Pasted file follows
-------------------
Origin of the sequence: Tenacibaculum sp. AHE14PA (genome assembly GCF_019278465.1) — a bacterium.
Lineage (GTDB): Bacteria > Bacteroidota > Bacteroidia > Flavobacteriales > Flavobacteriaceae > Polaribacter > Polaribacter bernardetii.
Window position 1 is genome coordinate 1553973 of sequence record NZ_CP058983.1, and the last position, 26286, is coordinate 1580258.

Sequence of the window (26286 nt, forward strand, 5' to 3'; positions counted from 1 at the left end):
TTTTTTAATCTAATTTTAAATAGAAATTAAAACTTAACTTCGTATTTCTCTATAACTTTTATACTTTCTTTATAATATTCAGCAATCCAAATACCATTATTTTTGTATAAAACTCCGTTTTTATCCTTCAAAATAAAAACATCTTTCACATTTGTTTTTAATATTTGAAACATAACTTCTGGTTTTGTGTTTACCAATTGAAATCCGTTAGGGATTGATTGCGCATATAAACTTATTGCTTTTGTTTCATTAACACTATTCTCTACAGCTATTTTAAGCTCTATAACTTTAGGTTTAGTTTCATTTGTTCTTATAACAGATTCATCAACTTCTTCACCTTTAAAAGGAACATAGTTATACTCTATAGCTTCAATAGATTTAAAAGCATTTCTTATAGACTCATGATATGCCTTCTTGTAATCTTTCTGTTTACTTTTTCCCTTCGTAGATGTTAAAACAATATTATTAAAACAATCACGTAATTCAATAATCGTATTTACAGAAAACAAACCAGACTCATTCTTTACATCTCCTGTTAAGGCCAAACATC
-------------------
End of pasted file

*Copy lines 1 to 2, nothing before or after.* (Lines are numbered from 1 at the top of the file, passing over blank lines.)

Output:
Origin of the sequence: Tenacibaculum sp. AHE14PA (genome assembly GCF_019278465.1) — a bacterium.
Lineage (GTDB): Bacteria > Bacteroidota > Bacteroidia > Flavobacteriales > Flavobacteriaceae > Polaribacter > Polaribacter bernardetii.